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Evaluation of a reduced mechanism for turbulent premixed combustion



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Nikolaou, ZM 
Swaminathan, N 
Chen, J-Y 


In this study, 3D direct numerical simulations of a multi-component fuel consisting of CO,H2,H2O,CO2 and CH4 reacting with air are performed. A freely propagating turbulent premixed stoichiometric flame is simulated for both low and high turbulence conditions i.e., the rms values of turbulent velocity fluctuations normalised by the laminar flame speed are of order 1 and 10. A skeletal mechanism involving 49 reactions and 15 species, and a 5-step reduced mechanism with 9 species, are used in order to evaluate the performance of the reduced mechanism under turbulent conditions. The 5-step mechanism incurs significantly lower computational expenses compared to the skeletal mechanism. The majority of species mean mass fractions and mean reaction rates computed using these two mechanisms are in good agreement with one another. The mean progress variable and heat release rate variations across the flame brush are also recovered by the reduced mechanism. No major differences are observed in flame response to curvature or strain effects induced by turbulence, although some differences are observed in instantaneous flame structure. These differences are studied using a correlation coefficient and detailed analysis suggests that this comes from the fluctuating heat release induced effects in the case with higher turbulence level. Further considerations based on instantaneous reaction rate and local displacement speed are discussed to evaluate the suitability of the reduced mechanism.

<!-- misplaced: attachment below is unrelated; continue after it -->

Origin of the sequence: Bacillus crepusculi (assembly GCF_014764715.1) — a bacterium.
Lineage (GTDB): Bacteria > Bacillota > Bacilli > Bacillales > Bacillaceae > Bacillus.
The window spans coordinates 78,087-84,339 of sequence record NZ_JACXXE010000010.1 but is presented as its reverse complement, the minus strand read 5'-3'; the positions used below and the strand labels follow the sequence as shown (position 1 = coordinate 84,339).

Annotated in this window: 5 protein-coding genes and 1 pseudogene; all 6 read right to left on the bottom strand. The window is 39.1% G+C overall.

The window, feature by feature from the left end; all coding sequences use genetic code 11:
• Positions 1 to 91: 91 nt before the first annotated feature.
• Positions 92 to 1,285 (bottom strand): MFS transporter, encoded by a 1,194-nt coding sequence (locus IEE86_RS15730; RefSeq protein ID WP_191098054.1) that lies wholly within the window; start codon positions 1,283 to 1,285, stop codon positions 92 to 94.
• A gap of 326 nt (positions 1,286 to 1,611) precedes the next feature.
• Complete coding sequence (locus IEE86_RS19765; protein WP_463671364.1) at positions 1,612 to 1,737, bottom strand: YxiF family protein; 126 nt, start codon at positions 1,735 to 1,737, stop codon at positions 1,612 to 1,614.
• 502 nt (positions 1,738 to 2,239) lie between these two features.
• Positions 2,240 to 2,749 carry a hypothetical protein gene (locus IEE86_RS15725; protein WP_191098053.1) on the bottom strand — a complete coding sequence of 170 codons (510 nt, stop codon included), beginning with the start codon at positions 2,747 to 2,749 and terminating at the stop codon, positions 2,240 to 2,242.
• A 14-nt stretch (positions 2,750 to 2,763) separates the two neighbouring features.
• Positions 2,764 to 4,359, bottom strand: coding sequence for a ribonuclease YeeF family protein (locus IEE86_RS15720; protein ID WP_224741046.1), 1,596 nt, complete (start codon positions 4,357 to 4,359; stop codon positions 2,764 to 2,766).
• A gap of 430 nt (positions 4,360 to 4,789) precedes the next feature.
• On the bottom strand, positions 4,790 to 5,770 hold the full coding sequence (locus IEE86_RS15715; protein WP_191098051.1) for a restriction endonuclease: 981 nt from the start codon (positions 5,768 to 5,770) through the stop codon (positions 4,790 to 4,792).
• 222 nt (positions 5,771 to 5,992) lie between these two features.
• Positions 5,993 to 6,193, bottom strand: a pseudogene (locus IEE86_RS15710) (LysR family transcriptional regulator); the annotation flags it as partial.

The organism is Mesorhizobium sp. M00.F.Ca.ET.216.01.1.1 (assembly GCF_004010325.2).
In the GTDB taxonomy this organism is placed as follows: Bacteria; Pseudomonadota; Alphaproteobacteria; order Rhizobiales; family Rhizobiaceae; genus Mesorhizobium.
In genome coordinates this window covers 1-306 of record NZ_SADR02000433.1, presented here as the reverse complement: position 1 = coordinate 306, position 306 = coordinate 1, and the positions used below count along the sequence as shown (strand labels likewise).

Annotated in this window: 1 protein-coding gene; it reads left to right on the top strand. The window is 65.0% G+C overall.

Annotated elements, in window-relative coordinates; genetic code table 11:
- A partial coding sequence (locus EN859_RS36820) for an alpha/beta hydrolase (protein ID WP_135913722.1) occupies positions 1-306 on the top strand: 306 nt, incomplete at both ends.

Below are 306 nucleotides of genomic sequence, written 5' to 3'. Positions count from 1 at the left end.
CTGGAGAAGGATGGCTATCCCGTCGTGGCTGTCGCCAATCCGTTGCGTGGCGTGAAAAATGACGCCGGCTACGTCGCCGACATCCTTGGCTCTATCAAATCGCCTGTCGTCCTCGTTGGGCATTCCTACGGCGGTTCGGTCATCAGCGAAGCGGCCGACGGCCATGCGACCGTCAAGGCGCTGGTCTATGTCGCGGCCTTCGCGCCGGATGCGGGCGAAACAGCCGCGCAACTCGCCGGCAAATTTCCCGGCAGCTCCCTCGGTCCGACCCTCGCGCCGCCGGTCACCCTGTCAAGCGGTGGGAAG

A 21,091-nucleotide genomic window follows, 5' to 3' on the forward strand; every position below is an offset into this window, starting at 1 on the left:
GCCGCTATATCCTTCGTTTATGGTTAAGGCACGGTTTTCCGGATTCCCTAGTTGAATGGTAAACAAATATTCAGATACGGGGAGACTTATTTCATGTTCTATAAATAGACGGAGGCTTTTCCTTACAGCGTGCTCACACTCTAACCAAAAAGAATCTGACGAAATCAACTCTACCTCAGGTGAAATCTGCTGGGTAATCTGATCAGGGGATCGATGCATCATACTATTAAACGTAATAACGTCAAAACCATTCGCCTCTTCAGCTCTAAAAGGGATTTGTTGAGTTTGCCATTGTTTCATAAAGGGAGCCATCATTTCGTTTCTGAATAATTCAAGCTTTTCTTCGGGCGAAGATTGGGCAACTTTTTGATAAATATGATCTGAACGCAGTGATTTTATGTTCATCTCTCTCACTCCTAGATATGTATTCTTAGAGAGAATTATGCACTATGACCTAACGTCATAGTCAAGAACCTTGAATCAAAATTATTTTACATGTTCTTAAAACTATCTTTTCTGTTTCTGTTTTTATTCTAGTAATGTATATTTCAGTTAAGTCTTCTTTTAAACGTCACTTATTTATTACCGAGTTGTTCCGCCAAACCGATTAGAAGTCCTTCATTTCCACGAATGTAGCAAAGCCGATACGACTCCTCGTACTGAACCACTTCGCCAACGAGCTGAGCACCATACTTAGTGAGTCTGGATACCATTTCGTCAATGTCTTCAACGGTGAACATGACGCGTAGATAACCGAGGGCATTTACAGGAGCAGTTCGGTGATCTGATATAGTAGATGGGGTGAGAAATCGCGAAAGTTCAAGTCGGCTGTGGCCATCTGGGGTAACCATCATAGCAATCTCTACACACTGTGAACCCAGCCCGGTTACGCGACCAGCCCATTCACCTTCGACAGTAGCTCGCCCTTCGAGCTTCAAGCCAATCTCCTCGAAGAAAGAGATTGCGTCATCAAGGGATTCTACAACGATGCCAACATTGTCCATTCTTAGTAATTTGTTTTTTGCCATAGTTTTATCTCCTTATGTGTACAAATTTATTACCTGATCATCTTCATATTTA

5-Step, Direct numerical simulation, Multi-component, Premixed, Reduced mechanism, Turbulent combustion

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Combustion and Flame

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Elsevier BV
Z.M.N. and N.S. acknowledges the funding through the Low Carbon Energy University Alliance Programme supported by Tsinghua University, China. Z.M.N. and N.S. acknowledge Prof. R.S. Cant for use of his DNS code SENGA2 which made these simulations possible. Z.M.N. acknowledges the educational grant through the A.G. Leventis Foundation. This work made use of the facilities of HECToR, the UK’s national high-performance computing service, which is provided by UoE HPCx Ltd at the University of Edinburgh, Cray Inc and NAG Ltd, and funded by the Office of Science and Technology through EPSRC’s High End Computing Programme.